Athens, Ga. – Scientists at the University of Georgia teamed with researchers at major universities, national research laboratories and industry colleagues to win a bid from the Department of Energy for a $125 million bioenergy research center that will seek new ways to produce biofuels.
Funded by the Department of Energy’s Office of Science, the Bioenergy Science Center is one of three funded from more than 20 proposals. It will employ the interdisciplinary expertise of the team’s partners in biology, engineering and agricultural science and commercialization to develop processes for converting plants such as switchgrass and poplar trees into fuels. UGA’s portion of the research is funded for $20 million over five years.
In announcing the awards, Energy Secretary Samuel Bodman said, “These centers will provide the transformational science needed for bioenergy breakthroughs to advance President Bush’s goal of making cellulosic ethanol cost-competitive with gasoline by 2012, and assist in reducing America’s gasoline consumption by 20 percent in 10 years.
“The collaborations of academic, corporate, and national laboratory researchers represented by these centers are truly impressive and I am very encouraged by the potential they hold for advancing America’s energy security,” Bodman said.
In addition to UGA, the DOE Bioenergy Science Center partners include: the Oakridge National Laboratory (ORNL), University of Tennessee, Dartmouth College, the Georgia Institute of Technology, the Samuel Roberts Noble Foundation, the National Renewable Energy Laboratory and companies ArborGen in Summerville, S.C.; Diversa in San Diego, Calif., and Mascoma in Cambridge, Mass. The team also includes seven individual researchers from across the country.
The Center will be based at ORNL in Oak Ridge, Tenn. UGA and its Complex Carbohydrate Research Center (CCRC) will be an anchor facility for the BESC.
“UGA has a tremendous team of scientists with a true collaborative spirit in place to address one of the nation’s biggest scientific challenges,” said UGA Regents Professor Alan Darvill, cofounder and director of the UGA’s Complex Carbohydrate Research Center (CCRC), and leader of the UGA team. “This research, which uses biotechnology approaches to reduce the high cost of processing plants into biofuels, has the potential to make ethanol a significant replacement for fossil fuels for this country’s future energy needs.”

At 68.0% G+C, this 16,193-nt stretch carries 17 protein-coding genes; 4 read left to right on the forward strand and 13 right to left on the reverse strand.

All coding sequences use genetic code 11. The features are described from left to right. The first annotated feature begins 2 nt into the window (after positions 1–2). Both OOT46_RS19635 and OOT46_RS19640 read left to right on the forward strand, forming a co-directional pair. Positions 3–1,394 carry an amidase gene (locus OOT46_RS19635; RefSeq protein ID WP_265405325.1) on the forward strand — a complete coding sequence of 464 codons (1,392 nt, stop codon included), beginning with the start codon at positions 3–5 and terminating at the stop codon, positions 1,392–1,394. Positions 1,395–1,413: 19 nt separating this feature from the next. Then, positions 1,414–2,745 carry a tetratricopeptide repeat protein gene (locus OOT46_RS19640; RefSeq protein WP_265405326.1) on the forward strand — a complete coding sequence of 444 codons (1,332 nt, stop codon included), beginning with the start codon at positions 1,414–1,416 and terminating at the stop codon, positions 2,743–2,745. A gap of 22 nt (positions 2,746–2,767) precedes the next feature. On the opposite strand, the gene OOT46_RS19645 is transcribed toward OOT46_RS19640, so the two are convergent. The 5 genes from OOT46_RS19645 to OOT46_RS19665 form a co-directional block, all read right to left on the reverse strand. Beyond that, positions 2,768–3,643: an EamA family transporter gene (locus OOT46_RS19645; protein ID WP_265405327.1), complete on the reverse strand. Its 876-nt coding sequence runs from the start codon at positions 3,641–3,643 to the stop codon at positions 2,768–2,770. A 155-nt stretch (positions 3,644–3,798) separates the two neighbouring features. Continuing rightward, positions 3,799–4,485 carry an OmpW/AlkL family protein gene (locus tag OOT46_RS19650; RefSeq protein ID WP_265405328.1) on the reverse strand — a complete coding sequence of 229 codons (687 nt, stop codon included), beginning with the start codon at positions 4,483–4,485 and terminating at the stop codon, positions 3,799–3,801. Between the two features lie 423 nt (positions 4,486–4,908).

David Lee, vice president for research at UGA, said, “As the state’s land-grant university, the University of Georgia is excited to be part of the DOE Bioenergy Science Center team. The center builds on the university’s strengths in carbohydrate science and plant and microbial genetics, and is an important step toward making a lasting contribution to the nation’s energy security.”
The project will focus on new methods of processing plants into biofuels. The strategy involves breaking down into simple sugars the lattice of cellulose, hemicellulose and lignin that makes plant cell walls resistant to the stress of weather, insects and disease. These sugars can then be processed into fuel. To date, no cost effective bioprocessing methods for cellulose-based bioenergy sources have been developed. The DOE Bioenergy Science Center will focus on achieving the specific goals of:
• Modifying plant cell walls to reduce their resistance to breakdown, with a focus on the poplar tree and switchgrass, a native grass that can be easily grown in most of the U.S., including Georgia. Such modification would decrease or eliminate the need for costly chemical pretreatments now required.
• Consolidated bioprocessing, which involves the use of a single microorganism or group of organisms to break down plant matter through a one-step conversion process of biomass into biofuels.
The DOE grant leverages considerable commitments of state and private partners. In Georgia, the Georgia Research Alliance has provided $4.5 million in matching funds in support of the new center.
For more information on the DOE Bioenergy Science Center, its partners and facilities, see www.bioenergycenter.org.